John Hinderaker thinks it’s clear Rep. Ryan Winkler has a problem telling the truth. Hinderaker has been President of Center of the American Experiment since 2016. He spent 41 years as a litigator with Faegre & Benson and its successor Faegre Baker Daniels, during which time he tried hundreds of jury cases across many states.
He had this to say in response to Minnesota House Majority Leader Ryan Winkler’s (DFL-Golden Valley) lie that a white supremacist intentionally tried to murder peaceful protestors on Sunday:
“DFL House Majority Leader Ryan Winkler has a long history of deceitful, divisive behavior. His conduct is contrary to Minnesota values and the last thing we need in a legislative leader. Rep. Winkler is unfit for office and should resign.”
Hinderaker highlights only several of Winkler’s false, inflammatory comments in the past.
In 2013, Rep. Winkler tweeted a racial slur against the only black member of the U.S. Supreme Court, Justice Clarence Thomas. Winkler fired off an angry tweet after the Supreme Court’s 5-4 decision to void a key portion of the Voting Rights Act: “VRA majority is four accomplices to race discrimination and one Uncle Thomas.” In his autobiographical documentary, “Created Equal: Clarence Thomas In His Own Words,” Justice Thomas regularly comments about the explicit racism that surprisingly comes from the mouths of Democrats.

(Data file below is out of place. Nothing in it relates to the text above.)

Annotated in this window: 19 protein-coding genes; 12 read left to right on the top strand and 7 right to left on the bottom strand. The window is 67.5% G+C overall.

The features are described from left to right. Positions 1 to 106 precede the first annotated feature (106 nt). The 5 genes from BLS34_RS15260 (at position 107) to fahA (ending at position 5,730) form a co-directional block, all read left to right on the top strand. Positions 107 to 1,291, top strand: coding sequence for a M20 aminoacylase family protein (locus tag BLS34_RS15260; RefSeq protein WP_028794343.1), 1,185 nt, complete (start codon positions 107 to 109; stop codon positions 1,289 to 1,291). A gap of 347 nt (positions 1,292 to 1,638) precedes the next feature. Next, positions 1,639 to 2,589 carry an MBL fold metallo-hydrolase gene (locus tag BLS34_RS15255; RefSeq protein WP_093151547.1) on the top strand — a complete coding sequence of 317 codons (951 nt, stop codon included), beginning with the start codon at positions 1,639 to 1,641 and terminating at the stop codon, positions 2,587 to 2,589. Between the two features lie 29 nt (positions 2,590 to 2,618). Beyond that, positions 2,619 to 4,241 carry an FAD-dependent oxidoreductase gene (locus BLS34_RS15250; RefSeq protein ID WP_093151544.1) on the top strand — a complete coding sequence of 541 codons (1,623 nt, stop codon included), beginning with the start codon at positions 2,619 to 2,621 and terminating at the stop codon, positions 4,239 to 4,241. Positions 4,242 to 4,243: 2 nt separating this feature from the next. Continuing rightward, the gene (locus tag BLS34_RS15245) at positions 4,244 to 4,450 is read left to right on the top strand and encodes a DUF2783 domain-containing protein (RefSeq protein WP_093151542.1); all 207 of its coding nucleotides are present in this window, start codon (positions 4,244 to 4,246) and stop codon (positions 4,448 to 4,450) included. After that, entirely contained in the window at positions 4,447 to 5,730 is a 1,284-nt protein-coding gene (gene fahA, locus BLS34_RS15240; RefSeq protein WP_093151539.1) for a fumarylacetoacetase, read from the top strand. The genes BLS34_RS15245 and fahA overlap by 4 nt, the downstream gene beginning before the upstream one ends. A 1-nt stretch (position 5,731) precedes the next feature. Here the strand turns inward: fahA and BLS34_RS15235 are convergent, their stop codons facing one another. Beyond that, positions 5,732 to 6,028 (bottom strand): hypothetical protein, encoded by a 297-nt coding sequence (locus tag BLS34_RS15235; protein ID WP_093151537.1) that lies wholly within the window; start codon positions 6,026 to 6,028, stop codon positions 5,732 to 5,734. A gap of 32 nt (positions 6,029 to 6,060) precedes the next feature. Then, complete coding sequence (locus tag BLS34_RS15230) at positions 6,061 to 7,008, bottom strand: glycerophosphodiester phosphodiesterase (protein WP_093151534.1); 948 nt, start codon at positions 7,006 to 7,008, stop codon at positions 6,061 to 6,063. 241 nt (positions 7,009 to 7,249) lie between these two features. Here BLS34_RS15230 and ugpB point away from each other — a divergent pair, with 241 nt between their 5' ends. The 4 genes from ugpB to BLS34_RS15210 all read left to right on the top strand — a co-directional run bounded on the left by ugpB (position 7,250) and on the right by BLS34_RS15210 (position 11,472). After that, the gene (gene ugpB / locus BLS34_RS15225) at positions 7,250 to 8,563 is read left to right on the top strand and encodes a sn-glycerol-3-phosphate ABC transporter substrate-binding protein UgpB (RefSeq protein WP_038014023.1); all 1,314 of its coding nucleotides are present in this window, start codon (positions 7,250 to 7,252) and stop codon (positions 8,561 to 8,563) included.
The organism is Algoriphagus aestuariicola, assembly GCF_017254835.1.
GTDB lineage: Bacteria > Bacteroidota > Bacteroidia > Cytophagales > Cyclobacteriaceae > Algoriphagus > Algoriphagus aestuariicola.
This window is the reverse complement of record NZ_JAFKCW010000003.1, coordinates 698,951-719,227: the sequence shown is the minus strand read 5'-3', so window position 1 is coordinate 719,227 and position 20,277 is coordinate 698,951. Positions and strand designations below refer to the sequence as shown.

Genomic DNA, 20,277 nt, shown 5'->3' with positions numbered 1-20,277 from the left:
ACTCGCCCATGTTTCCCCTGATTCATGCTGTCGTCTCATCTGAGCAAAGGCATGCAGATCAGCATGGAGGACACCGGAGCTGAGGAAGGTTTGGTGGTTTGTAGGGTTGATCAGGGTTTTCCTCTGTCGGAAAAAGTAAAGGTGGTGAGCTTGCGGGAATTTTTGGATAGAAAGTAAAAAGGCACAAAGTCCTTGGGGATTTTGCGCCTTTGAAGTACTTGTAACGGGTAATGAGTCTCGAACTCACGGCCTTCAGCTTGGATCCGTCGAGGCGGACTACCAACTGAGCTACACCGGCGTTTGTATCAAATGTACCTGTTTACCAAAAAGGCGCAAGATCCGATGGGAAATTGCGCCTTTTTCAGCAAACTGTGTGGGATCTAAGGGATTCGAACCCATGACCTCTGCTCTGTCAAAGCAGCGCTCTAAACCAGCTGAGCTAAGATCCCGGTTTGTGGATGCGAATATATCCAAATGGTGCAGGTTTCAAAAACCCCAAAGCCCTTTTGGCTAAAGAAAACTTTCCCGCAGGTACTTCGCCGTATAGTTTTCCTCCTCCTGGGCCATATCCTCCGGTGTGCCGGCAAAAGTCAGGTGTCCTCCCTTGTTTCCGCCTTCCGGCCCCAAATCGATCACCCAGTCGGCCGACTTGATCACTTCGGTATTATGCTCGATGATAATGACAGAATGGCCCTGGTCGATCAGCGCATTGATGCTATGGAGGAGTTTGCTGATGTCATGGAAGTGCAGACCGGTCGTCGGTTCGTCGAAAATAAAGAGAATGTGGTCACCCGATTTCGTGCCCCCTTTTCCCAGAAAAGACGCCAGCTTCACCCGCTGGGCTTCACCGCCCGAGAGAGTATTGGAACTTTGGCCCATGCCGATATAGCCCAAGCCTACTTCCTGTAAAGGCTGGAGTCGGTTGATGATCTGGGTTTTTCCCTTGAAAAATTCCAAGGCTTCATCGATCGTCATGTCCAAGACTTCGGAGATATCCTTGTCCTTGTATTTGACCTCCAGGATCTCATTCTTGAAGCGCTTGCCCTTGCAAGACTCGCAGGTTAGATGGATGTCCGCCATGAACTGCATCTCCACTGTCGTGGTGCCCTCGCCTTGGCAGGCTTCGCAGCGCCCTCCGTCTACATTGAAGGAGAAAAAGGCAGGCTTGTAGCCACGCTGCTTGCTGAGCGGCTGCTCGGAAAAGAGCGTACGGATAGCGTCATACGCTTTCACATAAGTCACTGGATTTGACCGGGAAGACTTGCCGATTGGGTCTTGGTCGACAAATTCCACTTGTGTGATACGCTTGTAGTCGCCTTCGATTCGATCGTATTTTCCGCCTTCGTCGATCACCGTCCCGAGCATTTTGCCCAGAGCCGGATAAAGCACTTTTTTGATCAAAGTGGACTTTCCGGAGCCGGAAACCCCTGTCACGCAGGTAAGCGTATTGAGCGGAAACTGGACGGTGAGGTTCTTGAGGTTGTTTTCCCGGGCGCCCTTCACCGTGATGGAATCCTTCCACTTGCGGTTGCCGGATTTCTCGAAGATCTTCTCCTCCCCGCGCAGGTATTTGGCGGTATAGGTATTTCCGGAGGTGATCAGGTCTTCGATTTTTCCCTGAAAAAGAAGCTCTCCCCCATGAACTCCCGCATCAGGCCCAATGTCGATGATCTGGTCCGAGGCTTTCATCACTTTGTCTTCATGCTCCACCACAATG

In April of 2020, he was caught on video, acting in a childish manner, giving the middle finger to a Republican senator during a press conference. Ryan Winkler “is seen off to the side extending a middle finger toward Chaska Sen. Scott Jensen, the lead Senate GOP negotiator on the insulin bill.” Minnesota Senate Republicans tweeted a video of Winkler’s gesture Tuesday, saying it looks like Winkler “didn’t like our message today” on insulin.
On Sunday, he slandered a hardworking immigrant truck driver on Twitter, calling him a white supremacist who “drove into a crowd and intentionally ran into them” despite none of the protestors being injured. Sunday’s comment was retweeted hundreds of times before being deleted by Winkler.
The truck driver Bogdan Vechirko, a Ukrainian, had neither any Confederate or white supremacist paraphernalia at all. Gov. Tim Walz and Minnesota Department of Public Safety Commissioner John Harrington said Monday that it did not appear that Vechirko intentionally drove on the highway and tried to cause harm.